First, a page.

Nick Carraway view on Gatsby In the book The Great Gatsby by F. Scott Fitzgerald, the narrator is Nick Carraway. We trust the narrator. We take on his perspective.
He becomes our eyes and ears in this story. In The Great Gatsby, Nick goes to some length to establish his credibility. He starts off right away by mentioning his upbringing by using his fathers words about his own advantages. Nick tries to tell us that his upbringing gave him the morals to withstand and pass judgement on an amoral world, particularly talking about the one he lived in, NYC. He says that such an upbringing has "inclined [him] to reserve all judgments" about other people.
He admits early into the story that he makes an exception of judging Gatsby, because Gatsby had an "extraordinary gift for hope, a romantic readiness." Nick overlooks the moral entanglements of Gatsby's bootlegging, and with Meyer Wolfsheim, the man rumored to have fixed the World Series in 1919. Yet, he is scornful of Jordan Baker for cheating in a mere golf game. The only genuine affection in the novel is shown by Nick towards Gatsby. He admires Gatsby's optimism. Nick is "in love" with Gatsby's capacity to dream and ability to live as if the dream were to come true, and it is this that defies his judgment of Gatsby and therefore conceals our grasp on Gatsby. When Gatsby takes Nick to one side and tells him of his origins, he starts to say that he was "the son of some wealthy people in the Middle West - all dead now...
." The truth (of his origins) doesn't matter to Gatsby; what matters to him is being part of Daisy's world or Daisy being a part of his. Gatsby's sense of what is true and real is of an entirely other order to Nick's. If he were motivated by truth, Gatsby would still be poor Jay Gat with a hopelessly vain dream. Recall the passage where Nick says to Gatsby that you can't repeat the past, and Gatsby's skepticism at this.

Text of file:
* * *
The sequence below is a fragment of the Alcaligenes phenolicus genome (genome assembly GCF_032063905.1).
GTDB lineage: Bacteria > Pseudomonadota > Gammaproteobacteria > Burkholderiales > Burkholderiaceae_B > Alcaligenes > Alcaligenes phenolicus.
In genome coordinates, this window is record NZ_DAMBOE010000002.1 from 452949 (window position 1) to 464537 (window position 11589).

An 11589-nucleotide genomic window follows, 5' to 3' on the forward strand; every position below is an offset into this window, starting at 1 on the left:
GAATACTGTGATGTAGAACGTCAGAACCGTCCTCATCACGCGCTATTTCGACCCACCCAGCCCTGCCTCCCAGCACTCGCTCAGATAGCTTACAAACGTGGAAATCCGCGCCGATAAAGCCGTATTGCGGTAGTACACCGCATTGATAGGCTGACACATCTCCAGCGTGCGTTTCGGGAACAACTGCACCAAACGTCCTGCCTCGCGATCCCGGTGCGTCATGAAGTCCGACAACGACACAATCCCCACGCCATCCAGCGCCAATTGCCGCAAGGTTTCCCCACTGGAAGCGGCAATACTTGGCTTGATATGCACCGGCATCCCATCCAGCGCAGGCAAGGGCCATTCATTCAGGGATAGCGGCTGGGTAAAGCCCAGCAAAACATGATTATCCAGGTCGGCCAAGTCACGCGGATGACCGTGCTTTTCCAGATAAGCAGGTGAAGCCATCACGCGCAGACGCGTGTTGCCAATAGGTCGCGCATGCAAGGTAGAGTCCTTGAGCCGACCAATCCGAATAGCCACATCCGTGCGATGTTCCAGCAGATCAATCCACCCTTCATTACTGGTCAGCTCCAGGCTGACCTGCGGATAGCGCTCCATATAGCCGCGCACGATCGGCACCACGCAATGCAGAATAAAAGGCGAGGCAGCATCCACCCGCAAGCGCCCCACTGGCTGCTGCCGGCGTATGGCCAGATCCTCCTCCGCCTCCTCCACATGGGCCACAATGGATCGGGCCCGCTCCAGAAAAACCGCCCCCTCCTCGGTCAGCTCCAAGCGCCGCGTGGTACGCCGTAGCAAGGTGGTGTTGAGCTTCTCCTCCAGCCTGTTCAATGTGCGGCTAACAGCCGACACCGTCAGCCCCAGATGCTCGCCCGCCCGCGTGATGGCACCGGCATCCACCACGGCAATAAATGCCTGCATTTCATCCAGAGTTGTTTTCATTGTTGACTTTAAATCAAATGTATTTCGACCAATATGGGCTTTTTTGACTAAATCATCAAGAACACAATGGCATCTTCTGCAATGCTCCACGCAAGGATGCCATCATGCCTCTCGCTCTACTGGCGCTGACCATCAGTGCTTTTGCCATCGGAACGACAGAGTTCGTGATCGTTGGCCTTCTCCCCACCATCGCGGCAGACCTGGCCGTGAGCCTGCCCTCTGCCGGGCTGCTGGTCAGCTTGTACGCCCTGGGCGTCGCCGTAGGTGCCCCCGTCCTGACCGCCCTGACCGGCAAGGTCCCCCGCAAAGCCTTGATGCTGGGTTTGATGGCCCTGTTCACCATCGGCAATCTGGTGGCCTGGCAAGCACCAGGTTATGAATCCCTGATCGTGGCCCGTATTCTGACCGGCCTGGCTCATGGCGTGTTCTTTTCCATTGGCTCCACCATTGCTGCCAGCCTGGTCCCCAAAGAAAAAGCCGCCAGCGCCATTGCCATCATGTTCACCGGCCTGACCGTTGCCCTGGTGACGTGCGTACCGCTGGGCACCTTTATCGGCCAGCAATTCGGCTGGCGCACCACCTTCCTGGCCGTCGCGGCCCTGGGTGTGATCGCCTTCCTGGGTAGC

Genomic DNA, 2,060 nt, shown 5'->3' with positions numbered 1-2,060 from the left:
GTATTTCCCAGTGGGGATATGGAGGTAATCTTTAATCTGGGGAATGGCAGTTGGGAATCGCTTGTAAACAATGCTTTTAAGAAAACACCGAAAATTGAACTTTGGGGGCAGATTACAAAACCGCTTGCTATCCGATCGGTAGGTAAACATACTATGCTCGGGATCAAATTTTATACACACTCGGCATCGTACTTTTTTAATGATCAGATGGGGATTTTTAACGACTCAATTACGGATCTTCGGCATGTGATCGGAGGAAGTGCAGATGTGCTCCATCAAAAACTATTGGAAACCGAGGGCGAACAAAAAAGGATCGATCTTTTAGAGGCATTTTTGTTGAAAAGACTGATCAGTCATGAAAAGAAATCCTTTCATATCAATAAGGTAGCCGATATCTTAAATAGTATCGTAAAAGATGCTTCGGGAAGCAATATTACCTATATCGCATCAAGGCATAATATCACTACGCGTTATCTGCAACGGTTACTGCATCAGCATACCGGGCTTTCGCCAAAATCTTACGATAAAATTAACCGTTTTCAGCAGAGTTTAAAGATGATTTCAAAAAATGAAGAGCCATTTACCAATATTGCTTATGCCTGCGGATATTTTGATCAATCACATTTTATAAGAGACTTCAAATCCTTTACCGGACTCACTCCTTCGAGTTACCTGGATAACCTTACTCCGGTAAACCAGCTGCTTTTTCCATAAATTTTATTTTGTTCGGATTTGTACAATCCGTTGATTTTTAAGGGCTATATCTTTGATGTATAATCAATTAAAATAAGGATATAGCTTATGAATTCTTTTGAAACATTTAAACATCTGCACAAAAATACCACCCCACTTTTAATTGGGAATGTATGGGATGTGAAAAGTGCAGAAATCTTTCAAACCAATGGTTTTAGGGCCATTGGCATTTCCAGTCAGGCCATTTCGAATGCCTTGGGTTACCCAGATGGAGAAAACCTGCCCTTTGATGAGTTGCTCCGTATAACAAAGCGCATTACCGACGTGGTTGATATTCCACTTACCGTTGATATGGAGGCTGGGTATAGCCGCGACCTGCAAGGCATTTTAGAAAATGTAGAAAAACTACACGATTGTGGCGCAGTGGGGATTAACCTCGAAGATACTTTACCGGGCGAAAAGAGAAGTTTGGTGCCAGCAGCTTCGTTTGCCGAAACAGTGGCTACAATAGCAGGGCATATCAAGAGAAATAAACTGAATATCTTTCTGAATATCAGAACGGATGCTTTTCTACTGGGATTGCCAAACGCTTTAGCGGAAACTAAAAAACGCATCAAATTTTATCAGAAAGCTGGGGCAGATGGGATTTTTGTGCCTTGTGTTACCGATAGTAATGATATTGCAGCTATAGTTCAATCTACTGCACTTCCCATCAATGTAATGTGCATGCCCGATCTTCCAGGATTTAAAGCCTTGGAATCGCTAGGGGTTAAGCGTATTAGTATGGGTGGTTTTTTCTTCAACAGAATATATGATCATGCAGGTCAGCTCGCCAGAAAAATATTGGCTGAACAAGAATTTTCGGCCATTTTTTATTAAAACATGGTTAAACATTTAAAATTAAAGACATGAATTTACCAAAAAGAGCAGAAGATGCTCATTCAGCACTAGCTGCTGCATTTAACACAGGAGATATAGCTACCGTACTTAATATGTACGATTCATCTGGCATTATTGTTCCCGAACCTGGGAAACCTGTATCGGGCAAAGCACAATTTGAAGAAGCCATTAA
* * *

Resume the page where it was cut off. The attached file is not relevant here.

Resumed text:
Nick begins to understand for the first time the level of Gatsby's desire for a Daisy who no longer exists. It astounds Nick: "I gathered that he wanted to recover something... that had gone into loving Daisy... out of the corner of his eye Gatsby saw that the blocks of the sidewalks really formed a ladder and mounted to a secret place above the trees... Through all he said, even through his appalling sentimentality, I was reminded of something - an elusive rhythm, a fragment of lost words, that I had heard somewhere a long time ago... ." Nick Carraway admires Gatsby because of his strong hope in a dream that he has.
Although Gatsby is lost and becomes corrupt, he is different then the others because he holds on to something that he cherishes. The Great Gatsby. F. Scott. Fitzgerald. 1998 Penguin.